In urban and rural areas of the northwest of the Province of Buenos Aires, the Puelche aquifer –recognized as one of the largest in the world- presents different levels of contamination with nitrates and coliform bacteria. The top section burns in toxic garbage. The discharge is meteoric and the water can carry substances associated with manholes, landfills, and waste nitrates. The densely populated area of the Buenos Aires suburbs, the Puelche water has nitrate concentrations up to three times higher than the permitted limits. The west channel of the municipalities Beriso and Ensenada, Province of Buenos Aires, languishes. In no case are the treatment plants enough, the treatments that companies should carry out before dumping them into the channels are between deficient and non-existent. All waste is lethal: heavy metals, organic and inorganic compounds.
On the other hand, the company “Aguas Argentinas” estimated that 2,300,000 m3 of untreated sewage flow –per day- into the Río de la Plata. To these are added 1,900,000 m3 per day of industrial discharges from the Buenos Aires Metropolitan Area. In the case of the Autonomous City of Buenos Aires, the main repercussion lies in the fact that environmental water quality standards constantly exceed the band of 300 continuous meters to the coast of the Río de la Plata, preventing recreational use (for unhealthy) of the beaches that were once so important to their inhabitants.
Most of the water consumed by the population comes from the same bodies into which sewage and industrial effluents are evacuated. Given the lack of treatment for them, the population ends up consuming drinking water of questionable quality or at a high cost of purification.
Groundwater pollution should be considered the most important pollution problem in Argentina, mainly due to the exposure to health risks of a large part of the households - including a large proportion of those with low resources - that They depend on groundwater for their daily needs.
The groundwater is not released from discharges because it is hidden underground, the most critical area is the Metropolitan of Buenos Aires, due to the large number of people affected and the low infrastructure coverage in the most remote municipalities. The main source of contamination is septic tanks and, to a lesser extent, industrial wastewater. The waters have bacteriological and saline contamination by nitrate.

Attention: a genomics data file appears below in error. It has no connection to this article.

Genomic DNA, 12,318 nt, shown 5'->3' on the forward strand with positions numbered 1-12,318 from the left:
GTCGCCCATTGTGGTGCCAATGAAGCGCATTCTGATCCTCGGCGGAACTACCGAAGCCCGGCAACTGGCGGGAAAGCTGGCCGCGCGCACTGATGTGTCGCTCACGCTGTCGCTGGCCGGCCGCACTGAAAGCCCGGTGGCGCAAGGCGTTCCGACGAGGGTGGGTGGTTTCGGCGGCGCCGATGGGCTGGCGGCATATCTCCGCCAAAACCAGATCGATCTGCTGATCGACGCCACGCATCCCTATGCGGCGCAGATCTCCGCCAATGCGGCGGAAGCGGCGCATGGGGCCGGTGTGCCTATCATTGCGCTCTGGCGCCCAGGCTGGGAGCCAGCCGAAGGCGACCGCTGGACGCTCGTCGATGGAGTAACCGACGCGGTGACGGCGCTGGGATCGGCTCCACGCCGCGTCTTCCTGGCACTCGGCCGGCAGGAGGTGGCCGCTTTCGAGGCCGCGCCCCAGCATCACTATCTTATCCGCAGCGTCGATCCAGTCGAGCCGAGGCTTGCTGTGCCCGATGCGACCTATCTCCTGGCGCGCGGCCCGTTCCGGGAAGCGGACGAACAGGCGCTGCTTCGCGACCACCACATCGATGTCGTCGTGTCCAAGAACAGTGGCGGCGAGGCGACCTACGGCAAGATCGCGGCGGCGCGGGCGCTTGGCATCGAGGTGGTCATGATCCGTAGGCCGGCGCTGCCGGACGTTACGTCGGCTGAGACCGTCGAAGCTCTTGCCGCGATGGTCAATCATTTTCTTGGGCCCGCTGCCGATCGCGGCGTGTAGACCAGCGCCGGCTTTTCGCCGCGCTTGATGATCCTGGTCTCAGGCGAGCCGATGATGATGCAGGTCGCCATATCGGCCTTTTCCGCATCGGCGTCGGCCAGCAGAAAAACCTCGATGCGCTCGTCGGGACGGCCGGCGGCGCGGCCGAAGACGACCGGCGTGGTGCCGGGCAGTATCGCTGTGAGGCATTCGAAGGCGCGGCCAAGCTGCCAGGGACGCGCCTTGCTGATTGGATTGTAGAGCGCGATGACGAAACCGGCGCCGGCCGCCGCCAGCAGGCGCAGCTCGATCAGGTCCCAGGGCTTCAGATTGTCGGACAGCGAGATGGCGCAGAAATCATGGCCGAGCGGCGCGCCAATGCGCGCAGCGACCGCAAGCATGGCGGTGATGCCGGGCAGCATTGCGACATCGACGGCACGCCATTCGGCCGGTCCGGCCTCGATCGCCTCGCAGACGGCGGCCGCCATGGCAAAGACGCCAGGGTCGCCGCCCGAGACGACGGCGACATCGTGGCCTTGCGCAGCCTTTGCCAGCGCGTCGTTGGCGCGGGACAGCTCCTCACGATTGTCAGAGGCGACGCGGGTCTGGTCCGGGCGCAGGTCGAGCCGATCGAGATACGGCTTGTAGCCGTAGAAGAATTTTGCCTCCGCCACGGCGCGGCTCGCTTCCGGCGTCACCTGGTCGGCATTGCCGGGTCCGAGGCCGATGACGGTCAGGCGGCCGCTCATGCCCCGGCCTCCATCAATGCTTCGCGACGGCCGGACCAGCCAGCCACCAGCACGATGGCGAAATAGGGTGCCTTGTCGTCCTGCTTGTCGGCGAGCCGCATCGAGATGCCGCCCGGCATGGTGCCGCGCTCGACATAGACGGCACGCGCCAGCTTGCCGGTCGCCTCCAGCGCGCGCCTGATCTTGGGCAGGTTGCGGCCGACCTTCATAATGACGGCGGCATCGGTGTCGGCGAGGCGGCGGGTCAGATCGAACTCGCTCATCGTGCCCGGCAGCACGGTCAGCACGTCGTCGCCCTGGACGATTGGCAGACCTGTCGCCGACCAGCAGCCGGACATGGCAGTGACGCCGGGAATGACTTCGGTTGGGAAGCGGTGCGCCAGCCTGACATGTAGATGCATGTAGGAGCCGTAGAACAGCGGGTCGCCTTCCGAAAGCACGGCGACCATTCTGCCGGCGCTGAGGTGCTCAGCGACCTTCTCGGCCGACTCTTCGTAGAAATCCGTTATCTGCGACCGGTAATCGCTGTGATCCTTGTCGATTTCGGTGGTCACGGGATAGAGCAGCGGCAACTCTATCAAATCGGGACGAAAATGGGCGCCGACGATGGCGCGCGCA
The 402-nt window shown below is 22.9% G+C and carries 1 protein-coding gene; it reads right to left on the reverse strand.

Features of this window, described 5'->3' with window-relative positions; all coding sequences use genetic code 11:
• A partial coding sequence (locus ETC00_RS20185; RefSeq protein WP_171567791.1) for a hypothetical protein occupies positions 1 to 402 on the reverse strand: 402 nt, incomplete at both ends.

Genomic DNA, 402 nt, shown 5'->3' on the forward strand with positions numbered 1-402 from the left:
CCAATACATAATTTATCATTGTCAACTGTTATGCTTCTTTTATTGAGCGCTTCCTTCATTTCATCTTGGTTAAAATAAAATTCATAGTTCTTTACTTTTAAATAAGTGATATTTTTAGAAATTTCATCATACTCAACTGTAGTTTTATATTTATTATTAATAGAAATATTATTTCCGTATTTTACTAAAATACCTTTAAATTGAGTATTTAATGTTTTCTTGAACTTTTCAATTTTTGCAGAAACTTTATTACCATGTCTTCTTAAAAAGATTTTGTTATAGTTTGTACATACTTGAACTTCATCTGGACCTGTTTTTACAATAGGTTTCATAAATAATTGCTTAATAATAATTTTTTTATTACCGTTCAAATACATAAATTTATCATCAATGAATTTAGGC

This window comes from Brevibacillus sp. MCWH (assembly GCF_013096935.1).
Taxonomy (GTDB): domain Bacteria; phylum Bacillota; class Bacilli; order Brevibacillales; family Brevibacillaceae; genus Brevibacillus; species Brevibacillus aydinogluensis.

The most effective solution is to promote the extension of sanitation and drinking water services to low-income neighborhoods and suburban areas that currently do not receive it.
Arsenic in water:
The presence of arsenic in water can be explained as a result of the use, sometimes excessive and uncontrolled, of products related to agricultural activities, gardening and cleaning of weeds, such as fungicides, insecticides and pesticides in general. Many of them have arsenic as a toxic compound, because its use is indicated to eradicate various pests.
The main routes of human exposure to arsenic are ingestion and inhalation. Arsenic accumulates in the body by chronic exposure and exceeding certain concentration levels. It can cause conditions such as skin alterations (relaxation of the cutaneous capillaries and their dilation), dermal lesions (skin neoplasms), peripheral vascular disease ("black foot disease"), as well as respiratory diseases; neurological (peripheral neuropathies), cardiovascular and various types of cancer (lung, corner, liver, bladder and skin).
In addition, people who ingest inorganic arsenic for a long time, via drinking water, may present palmoplantar hyperkeratosis, the main manifestation of which is skin pigmentation and calluses located on the palms of the hands and feet.
Some arsenic toxicity studies indicate that many of the current standards based on the WHO guidelines are very high, and raise the need to re-evaluate the limit values based on epidemiological studies; for example, in Argentina it is estimated that the limit should be reduced from 0.05 mg / l to 0.01 mg / l. In other cases, these values could be increased according to regional conditions. In Latin America it has been seen that at similar levels of arsenic in different conditions (weather, nutrition, and others) the level of damage is different.
The permanent ingestion of water contaminated by arsenic salts causes the so-called
Chronic endemic regional hydroarsenicism (HACRE), very common in many regions of the planet.